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Citroen eC4 Review

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Written by Tim Barnes-Clay

If you’re looking for an electric car that stands out from the crowd, you might want to look at the Citroen eC4.

The eC4 is a crossover that combines a coupe’s sleek lines with a hatchback’s practicality and adds a dash of Citroen’s trademark quirkiness.

But is it any good to drive, and does it make sense as an electric car? Let’s find out.

The Citroen eC4 comes in three trim levels: Sense, Sense Plus and Shine – and we’re driving the entry-level Sense model, which still comes with plenty of features.

You get 18-inch alloys, LED headlights and taillights, rear parking sensors, automatic air conditioning, cruise control and a ten-inch touchscreen with Apple CarPlay and Android Auto.

It also comes with a six-month subscription to Citroen’s Connected Services, which lets you access various functions of the car remotely via an app.

The eC4 is powered by a single electric motor that produces 136PS and 300Nm of torque, which propels the front wheels through a single-speed automatic gearbox.

Its battery has a capacity of 50kWh, which gives the car a claimed range of 219 miles, while charging the battery from 0 to 100% takes around 7.5 hours on a 7.4kW home wallbox or 30 minutes for a 0 to 80% top-up on a 100kW rapid charger.

The eC4 is a striking-looking car with a sloping roofline, angular headlights and a large grille that hides the charging port.

At the back, a distinctive spoiler extends over the rear window, giving the car a sporty appearance.

The bodywork features various plastic cladding panels to protect the Citroen from scratches and dents.

Multiple body colours range from sober greys and blacks to vibrant blues, reds and oranges.

A burst of torque from the electric motor delivers instant acceleration, making the French vehicle feel nippy around town, although it makes hard work of the final seconds as it approaches 70mph.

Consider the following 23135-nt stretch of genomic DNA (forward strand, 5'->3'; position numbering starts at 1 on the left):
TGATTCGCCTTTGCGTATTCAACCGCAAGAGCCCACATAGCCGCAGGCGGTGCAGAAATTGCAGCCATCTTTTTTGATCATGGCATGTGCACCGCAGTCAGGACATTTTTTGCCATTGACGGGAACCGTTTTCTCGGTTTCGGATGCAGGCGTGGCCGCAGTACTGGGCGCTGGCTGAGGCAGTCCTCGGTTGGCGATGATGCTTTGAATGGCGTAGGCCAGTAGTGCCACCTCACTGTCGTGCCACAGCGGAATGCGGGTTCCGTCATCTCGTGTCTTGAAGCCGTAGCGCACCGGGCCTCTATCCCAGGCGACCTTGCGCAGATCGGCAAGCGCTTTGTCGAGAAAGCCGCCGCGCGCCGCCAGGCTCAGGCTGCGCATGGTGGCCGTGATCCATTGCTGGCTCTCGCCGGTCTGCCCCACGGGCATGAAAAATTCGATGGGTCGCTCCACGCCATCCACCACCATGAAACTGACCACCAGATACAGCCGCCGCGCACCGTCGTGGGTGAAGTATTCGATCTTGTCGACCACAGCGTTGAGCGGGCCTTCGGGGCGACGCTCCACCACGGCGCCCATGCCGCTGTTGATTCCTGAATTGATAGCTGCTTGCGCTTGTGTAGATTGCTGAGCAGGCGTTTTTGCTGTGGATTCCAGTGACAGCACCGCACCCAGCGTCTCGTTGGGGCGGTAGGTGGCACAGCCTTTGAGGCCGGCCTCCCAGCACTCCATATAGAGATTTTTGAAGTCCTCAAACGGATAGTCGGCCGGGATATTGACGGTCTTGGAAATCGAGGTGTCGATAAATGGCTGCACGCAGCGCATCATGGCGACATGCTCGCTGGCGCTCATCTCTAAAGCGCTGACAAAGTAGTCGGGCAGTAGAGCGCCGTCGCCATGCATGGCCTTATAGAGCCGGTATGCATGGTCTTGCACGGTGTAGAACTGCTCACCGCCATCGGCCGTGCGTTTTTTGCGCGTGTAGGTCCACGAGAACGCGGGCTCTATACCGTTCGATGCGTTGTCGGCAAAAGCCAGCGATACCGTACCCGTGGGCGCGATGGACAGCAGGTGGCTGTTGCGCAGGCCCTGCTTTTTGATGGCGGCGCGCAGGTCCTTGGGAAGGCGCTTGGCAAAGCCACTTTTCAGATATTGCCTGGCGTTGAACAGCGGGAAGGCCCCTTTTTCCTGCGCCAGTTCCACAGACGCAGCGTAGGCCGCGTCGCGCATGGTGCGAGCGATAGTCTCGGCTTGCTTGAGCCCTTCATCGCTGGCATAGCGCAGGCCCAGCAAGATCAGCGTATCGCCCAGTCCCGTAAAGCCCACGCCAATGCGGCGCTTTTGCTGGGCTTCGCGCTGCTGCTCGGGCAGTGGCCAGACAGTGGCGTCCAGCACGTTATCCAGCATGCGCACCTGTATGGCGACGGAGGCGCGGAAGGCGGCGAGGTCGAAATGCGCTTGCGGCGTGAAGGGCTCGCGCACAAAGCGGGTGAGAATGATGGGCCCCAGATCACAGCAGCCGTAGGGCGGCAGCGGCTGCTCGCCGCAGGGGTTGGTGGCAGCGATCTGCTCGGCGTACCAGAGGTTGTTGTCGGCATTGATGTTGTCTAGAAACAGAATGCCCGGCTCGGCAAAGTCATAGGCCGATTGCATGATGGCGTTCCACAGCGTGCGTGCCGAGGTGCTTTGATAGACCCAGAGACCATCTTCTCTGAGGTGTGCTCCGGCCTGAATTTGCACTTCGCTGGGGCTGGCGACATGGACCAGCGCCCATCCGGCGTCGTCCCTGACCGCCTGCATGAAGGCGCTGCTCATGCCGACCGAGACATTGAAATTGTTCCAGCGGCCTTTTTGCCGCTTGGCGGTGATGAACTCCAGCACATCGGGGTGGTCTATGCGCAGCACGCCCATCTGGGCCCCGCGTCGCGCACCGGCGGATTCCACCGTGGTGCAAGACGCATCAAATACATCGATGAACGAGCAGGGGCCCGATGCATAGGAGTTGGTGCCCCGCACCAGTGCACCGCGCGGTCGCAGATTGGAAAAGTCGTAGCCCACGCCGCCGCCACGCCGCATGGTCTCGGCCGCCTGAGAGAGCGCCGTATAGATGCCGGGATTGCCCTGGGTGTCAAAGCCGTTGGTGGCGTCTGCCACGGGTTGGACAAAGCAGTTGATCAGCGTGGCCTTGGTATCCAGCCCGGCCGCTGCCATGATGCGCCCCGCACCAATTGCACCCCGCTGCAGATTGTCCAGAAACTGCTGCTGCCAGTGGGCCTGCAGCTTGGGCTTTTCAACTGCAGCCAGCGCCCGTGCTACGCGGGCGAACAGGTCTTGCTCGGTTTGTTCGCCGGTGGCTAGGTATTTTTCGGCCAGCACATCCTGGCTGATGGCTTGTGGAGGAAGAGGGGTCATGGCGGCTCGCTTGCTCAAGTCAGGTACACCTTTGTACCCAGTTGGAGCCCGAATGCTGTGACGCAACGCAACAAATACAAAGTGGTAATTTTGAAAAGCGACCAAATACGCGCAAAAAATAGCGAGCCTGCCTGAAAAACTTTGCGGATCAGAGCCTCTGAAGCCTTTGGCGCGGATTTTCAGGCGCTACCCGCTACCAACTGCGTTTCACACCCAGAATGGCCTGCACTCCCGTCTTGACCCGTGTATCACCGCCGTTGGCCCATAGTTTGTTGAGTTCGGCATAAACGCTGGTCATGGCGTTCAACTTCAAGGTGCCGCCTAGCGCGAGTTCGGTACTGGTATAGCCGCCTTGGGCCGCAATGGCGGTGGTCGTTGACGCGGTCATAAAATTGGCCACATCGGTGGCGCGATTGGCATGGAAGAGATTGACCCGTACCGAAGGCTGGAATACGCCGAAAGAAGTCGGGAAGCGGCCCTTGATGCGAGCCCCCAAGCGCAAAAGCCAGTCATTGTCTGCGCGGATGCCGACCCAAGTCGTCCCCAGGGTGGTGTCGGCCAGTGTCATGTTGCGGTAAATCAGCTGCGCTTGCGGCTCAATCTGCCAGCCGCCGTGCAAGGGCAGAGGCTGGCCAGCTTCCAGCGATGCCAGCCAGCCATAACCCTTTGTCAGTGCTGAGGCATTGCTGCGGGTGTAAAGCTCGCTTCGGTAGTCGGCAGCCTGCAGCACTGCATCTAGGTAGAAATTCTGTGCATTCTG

There are three driving modes to choose from: Eco, Normal and Sport, with Eco limiting the power output and maximising the regenerative braking, which helps to extend the range.

Normal mode balances performance and efficiency and Sport sharpens the throttle response and steering.

The suspension system is one of the highlights of the eC4, as it features Citroen’s Progressive Hydraulic Cushions technology. This means that hydraulic bump stops at each end of the suspension travel absorb shocks and vibrations from uneven roads.

The result is a very comfortable ride quality, especially on rough surfaces, making the eC4 feel smooth and refined.

In terms of handling, the eC4 does okay, with light but precise steering and reasonable body control. The Citroen feels stable and composed in corners, although it’s not as agile or fun as some challengers.

On the inside, the eC4 is spacious, with a minimalist dashboard and a digital instrument cluster, which looks stylish if a bit plasticky in places.

The Sense model has supportive cloth seats in grey or blue, with contrasting stitching and piping. Plus, there’s plenty of headroom and legroom for front and rear passengers.

The boot space is decent, too, offering 380 litres of room with the rear seats up and 1,250 litres folded down in a 60/40 split. What’s more, it has a height-adjustable cargo floor for added convenience.

The infotainment system is easy to use, with clear graphics and intuitive menus. It is responsive to touches and prods, with physical shortcut buttons below for quick access to different functions. The only downside is that some of the settings are buried in submenus, which can be distracting while driving.

The sound quality from the six-speaker system is good, too, although you can upgrade to a premium Focal system on higher trims.

The eC4 is an economical car to run, as it has zero emissions and low running costs. Citroen says you should be able to do 219 miles on a full charge but, as with nearly all-electric cars, expect less than this in practice.

The electricity cost per mile will depend on your tariff, but it’ll be generally cheaper than petrol or diesel despite the recent hikes in energy prices. The eC4 also benefits from lower road tax and maintenance costs than conventional cars.

The Citroen eC4 is a quirky and appealing electric crossover that offers a smooth ride and a spacious interior with plenty of practicality.

It is well-equipped, stylish and economical to run, and has a lot of character.

However, it could be more engaging to drive, and it faces stiff competition from rivals such as the Hyundai Kona Electric, the Kia e-Niro and the Volkswagen ID.3. The eC4 is also pricier than the standard C4.

But, if you’re looking for an electric car for the family that’s different from the rest, the eC4 is certainly worth a gander.

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